Figures released by the department of immigration showed the number of refugees held in Australian mainland detention peaked at 10,271 in November last year, the highest since mandatory detention began.
This included housing and alternative places of detention, but not the almost 400 men held on Nauru by that time.
Children made up 1221 of those held in detention as at December, another record high. The last time more than 1000 children were held in detention, the government was forced to allow more than half to be released.
There were 591 people who had been in detention for more than two years. In total, 923 people had been in detention for more than a year.
About 44% were refugees from Sri Lanka. The Asylum Seeker Resource Centre said that 50 refugees were known to be locked up due to a negative ASIO security assessment. But hundreds of others have also been accepted as refugees, given security clearance and yet remained in detention.
It said reasons for this included the department investigating the possibility of criminal charges, as well as health quarantine.
But as these shocking numbers were released, the media’s focus was on a new deal Prime Minister Julia Gillard had made with New Zealand.
The deal would mean the conservative New Zealand government would reserve 150 of its 750 humanitarian quota for refugees from the Australian system each year.
Gillard said this could include refugees now held on Nauru and Manus Island, and “the aim here is to have it start in 2014 and be ongoing”.
New Zealand Prime Minister John Key said Australia was “grappling” with a “huge challenge”, that of “illegal arrivals by sea”. He said the deal would be among “efforts to disrupt people smuggling”.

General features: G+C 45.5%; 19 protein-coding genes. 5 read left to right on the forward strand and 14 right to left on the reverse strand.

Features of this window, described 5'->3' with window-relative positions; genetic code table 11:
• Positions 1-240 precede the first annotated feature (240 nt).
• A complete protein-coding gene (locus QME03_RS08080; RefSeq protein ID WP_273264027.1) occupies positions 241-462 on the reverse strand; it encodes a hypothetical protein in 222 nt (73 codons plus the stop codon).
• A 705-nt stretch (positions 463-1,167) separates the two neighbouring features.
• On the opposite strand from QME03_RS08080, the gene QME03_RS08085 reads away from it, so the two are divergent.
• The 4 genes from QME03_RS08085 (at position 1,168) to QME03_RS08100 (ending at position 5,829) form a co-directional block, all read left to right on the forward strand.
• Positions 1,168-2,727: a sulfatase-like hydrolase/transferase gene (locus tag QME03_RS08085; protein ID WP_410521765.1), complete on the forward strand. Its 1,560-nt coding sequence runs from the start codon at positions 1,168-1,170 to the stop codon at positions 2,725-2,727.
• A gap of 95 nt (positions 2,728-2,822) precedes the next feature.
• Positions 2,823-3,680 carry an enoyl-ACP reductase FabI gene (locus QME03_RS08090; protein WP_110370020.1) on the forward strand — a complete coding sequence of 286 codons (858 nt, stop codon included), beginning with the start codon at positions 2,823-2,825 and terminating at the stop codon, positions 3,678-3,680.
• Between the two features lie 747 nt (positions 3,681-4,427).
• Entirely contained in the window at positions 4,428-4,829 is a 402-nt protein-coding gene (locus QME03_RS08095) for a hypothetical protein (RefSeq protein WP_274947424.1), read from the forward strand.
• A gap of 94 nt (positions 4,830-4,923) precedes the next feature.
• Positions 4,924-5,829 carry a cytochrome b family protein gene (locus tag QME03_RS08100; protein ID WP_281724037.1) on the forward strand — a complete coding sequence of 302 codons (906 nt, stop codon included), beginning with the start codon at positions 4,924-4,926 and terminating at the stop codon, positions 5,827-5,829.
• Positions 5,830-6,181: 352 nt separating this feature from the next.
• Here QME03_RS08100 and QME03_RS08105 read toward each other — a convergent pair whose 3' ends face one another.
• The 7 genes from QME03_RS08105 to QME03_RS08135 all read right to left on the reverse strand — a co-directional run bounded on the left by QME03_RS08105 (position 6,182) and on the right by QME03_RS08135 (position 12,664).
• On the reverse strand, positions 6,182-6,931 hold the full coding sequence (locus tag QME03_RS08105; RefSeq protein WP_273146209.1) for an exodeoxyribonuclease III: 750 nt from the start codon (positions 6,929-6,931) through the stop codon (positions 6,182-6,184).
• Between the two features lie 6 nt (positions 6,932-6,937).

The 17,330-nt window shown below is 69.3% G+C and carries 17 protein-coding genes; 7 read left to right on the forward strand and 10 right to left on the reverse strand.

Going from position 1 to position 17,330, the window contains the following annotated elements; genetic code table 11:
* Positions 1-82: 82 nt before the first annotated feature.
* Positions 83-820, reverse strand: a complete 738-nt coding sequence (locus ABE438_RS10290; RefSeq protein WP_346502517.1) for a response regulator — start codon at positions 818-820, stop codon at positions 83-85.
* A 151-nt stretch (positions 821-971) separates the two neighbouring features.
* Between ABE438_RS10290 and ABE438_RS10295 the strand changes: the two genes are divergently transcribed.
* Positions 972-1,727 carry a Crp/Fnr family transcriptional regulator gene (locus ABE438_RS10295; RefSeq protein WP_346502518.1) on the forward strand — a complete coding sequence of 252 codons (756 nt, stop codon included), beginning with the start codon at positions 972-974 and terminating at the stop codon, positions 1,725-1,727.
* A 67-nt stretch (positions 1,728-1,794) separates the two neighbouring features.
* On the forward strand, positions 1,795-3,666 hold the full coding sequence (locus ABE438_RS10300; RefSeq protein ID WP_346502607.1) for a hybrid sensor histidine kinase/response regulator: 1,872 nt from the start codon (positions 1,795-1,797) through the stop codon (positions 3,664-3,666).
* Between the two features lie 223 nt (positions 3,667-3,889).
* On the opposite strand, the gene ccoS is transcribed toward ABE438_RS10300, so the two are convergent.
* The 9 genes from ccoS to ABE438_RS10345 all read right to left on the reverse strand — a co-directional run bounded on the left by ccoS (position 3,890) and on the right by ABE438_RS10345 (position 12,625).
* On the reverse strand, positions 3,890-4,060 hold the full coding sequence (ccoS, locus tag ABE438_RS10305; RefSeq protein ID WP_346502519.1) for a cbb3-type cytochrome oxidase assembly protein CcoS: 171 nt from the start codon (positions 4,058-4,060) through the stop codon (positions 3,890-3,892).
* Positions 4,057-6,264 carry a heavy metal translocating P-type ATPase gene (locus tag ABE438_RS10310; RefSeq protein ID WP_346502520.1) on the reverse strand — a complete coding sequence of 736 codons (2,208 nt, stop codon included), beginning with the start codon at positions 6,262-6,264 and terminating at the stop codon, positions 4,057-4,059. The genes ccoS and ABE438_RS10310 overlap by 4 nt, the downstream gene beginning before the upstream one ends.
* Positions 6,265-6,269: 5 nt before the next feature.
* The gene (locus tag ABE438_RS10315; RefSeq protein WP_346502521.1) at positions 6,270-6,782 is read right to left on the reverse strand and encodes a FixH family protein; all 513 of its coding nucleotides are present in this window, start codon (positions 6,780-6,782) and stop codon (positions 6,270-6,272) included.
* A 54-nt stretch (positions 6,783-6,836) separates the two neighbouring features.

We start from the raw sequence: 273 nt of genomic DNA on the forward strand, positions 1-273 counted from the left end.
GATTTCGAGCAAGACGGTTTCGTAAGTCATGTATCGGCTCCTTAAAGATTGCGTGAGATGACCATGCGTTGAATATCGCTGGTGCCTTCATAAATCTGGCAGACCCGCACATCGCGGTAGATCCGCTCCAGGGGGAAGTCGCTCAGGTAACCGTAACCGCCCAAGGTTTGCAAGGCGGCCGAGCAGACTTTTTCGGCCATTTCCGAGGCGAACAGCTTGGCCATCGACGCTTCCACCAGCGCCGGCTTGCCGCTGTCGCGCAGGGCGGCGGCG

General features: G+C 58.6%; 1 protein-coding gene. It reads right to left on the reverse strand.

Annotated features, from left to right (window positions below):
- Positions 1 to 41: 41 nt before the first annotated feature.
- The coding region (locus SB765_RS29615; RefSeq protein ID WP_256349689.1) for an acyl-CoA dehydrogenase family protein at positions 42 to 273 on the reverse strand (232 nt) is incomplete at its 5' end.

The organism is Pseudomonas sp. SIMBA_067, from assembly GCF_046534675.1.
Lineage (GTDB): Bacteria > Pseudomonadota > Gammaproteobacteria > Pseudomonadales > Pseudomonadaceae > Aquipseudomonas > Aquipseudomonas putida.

During a joint press conference with GIllard on February 10, he said: “As part of our support for a regional approach, New Zealand will resettle 150 genuine refugees annually from the Australian system ... as part of the 750 refugees that we annually take.
"So it's not an increase in the number of refugees New Zealand takes but a different sourcing of the location of those refugees."
There was little detail on why either party found the deal beneficial. Key said New Zealand would get access to intelligence and resources from Australia.
But a few days later, he told New Zealand parliament that the deal would “encourage [Australia] to keep boats they might otherwise shepherd across the Tasman”, APP said on February 12.
He said he had received advice that this “was always a possibility for a previous boat”.
Australia’s critically high detention numbers — which are known to cause extremely distressing environments for people held in crowded detention — is a result of its mandatory detention policy and refusal to accept or begin processing the claims of refugees that arrived after August 14.
This was the date that Gillard announced the government would reboot the Pacific solution.
Handing just 150 refugees over to New Zealand, with no rise in its humanitarian visa intake, is not even a band aid, but a diversion from the rising crisis for Australia’s mandatory detention system on the mainland and offshore.